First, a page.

When a person calls 911, the first thing they expect is someone to answer their call. Once the call is answered, they expect help to be sent to them. These are the basic tenets of 911. A person calls for help in an emergency and someone comes.
Then there are times when it doesn't work out like it should. Help doesn't get there fast enough. The life-or-death emergency just became a response to a death. The person they spoke to in 911 was their last real contact with the world. The last voice they heard, the one that ushered them into their end.
There is a great burden that lies on each and every 911 call taker. It is up to them to decide within seconds, not minutes if a 911 or non-emergency call is an emergency. Once they decide if it is an emergency it is up to them to decide how much of an emergency it is.
Fortunately this is something they are trained for. They are given the tools to succeed. They are given requirements on what level to prioritize each emergency, just like a triage in an emergency room. They triage each call and send it out in the order of necessity and need.
Calling 911 is a great tool for those who are in a life threatening emergency. It helps the person in need to get direct access to someone who can send them help. The unfortunate part is that 911 is often misused. Accidental dials from cell phones or smartwatches tie up emergency lines in agencies where there may only be one 911 call taker. It is frustrating and difficult for those working the lines. The job now made more difficult by having to field non-emergency calls off of 911.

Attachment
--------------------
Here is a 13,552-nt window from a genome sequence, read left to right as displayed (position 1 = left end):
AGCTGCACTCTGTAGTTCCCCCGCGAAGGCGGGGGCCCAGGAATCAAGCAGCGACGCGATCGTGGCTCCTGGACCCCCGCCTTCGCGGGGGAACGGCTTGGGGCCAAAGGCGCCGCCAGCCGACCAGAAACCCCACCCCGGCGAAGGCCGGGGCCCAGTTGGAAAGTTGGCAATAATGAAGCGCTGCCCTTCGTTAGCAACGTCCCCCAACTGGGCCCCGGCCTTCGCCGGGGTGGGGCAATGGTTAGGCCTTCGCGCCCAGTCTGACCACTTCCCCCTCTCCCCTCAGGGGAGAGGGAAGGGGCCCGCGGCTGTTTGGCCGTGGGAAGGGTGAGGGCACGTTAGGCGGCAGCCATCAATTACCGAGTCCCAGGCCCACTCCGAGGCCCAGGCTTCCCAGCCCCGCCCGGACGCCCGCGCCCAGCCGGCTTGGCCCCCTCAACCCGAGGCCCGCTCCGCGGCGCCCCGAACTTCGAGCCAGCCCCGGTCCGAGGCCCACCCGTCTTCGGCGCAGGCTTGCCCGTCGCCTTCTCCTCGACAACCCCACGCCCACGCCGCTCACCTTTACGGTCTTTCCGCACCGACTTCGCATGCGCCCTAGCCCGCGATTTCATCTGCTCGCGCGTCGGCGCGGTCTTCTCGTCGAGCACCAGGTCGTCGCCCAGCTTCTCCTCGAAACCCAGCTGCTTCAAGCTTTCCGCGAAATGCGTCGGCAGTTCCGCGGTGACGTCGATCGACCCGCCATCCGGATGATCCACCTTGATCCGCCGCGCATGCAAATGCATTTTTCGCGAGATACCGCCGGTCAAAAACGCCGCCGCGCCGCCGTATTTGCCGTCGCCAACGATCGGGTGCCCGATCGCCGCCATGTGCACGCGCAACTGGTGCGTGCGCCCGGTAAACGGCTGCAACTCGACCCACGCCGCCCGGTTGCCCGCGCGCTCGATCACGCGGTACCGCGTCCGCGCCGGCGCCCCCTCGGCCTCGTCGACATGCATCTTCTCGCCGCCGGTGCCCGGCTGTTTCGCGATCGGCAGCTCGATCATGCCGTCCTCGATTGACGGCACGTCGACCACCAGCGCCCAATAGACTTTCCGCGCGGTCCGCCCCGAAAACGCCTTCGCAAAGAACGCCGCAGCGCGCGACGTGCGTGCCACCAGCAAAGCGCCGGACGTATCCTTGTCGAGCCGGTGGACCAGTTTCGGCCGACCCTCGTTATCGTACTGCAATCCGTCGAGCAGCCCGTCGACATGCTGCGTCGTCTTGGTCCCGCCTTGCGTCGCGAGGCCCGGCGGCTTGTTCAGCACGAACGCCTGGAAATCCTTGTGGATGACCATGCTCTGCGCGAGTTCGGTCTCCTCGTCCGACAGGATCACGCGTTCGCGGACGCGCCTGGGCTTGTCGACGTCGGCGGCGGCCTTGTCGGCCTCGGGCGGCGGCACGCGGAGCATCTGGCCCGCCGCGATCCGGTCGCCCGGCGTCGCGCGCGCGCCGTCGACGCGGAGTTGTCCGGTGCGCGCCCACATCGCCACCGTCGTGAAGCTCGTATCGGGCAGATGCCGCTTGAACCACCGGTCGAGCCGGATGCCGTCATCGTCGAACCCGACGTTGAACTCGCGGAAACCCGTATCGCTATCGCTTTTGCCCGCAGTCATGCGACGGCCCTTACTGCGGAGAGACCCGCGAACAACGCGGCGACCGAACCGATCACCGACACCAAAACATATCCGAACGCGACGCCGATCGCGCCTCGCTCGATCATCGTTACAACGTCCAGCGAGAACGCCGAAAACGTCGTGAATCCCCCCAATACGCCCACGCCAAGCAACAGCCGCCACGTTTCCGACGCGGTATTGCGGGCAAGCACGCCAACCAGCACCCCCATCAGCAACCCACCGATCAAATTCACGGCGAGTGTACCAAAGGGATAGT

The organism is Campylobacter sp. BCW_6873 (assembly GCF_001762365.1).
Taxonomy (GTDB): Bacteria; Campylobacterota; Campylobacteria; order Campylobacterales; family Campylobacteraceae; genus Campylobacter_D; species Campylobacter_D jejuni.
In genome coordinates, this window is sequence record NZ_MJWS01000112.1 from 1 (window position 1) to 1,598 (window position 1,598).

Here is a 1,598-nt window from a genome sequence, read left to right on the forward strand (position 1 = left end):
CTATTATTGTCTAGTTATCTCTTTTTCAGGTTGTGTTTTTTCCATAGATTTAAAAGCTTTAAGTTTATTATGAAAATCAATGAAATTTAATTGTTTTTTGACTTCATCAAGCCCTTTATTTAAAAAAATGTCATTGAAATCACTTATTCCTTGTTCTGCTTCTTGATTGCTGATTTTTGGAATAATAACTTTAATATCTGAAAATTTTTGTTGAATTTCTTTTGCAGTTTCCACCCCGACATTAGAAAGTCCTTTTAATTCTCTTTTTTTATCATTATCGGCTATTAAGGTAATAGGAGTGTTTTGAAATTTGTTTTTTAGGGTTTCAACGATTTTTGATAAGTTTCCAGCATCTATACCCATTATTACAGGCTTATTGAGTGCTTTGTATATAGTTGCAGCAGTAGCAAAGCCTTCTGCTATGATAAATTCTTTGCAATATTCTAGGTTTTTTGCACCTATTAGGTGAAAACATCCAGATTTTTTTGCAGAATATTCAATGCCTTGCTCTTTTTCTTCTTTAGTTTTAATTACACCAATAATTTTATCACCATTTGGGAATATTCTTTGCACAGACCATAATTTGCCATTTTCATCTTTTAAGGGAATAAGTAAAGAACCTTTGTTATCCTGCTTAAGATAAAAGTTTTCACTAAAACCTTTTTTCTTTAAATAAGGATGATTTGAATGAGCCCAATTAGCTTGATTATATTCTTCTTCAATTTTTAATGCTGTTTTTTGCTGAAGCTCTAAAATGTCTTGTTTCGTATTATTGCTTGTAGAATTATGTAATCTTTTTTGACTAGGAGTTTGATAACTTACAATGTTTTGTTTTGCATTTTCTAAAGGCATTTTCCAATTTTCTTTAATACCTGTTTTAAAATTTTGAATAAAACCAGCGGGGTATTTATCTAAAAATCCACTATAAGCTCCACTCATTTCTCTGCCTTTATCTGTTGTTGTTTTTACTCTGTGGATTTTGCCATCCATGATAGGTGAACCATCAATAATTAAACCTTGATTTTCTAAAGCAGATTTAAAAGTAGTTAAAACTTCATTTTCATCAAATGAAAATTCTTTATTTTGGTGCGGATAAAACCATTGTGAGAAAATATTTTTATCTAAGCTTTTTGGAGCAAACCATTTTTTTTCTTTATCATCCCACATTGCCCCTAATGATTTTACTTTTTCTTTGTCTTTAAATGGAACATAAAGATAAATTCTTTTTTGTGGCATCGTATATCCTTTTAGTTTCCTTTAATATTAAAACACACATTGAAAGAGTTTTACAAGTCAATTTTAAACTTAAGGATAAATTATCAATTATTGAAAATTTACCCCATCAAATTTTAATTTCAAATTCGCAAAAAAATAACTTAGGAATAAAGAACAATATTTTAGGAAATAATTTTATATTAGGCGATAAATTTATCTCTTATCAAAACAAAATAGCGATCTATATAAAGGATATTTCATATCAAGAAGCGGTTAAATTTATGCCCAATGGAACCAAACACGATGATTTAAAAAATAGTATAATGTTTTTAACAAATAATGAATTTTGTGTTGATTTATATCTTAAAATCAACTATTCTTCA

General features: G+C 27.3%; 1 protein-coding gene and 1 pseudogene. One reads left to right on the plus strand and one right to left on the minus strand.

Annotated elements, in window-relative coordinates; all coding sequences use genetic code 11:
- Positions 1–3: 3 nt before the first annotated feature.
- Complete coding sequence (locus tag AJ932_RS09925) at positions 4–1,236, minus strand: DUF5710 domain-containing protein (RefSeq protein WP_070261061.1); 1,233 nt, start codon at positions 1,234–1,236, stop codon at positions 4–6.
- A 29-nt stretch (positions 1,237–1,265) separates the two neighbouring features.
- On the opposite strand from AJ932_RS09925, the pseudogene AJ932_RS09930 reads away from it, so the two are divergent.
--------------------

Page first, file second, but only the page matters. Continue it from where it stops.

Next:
The non-emergency calls come in with a cat stuck in a tree, or a neighbor playing loud music. While these are important to the person experiencing them they are not as emergent as the woman stuck in the creek, or the multiple car pileup, or the man who just stopped breathing. It is a mental switch that must take place in a moment.
The 911 line rings and the call taker doesn't know what is on the other side. Is it a suicidal caller, a misdial, or a domestic in progress? The only way to find out is to pick up the phone. This one, it was an accidental dial. The call taker breathes a sigh of relief. The line rings again. The last one was an accidental dial, maybe it's the same phone. No such luck. This time it is a domestic with weapons involved and someone is very hurt.
Each second counts and each call counts. It can be exhausting. The constant requirement to be kind even when everyone else is having their worst day and taking it out on the one who picks up the line. The burden and responsibility on a 911 call taker is heavy. It is a constant weight that never goes away. It is the life we choose and every day we must choose to be the calm in the chaos. We are the voice behind the badge, the thin gold line.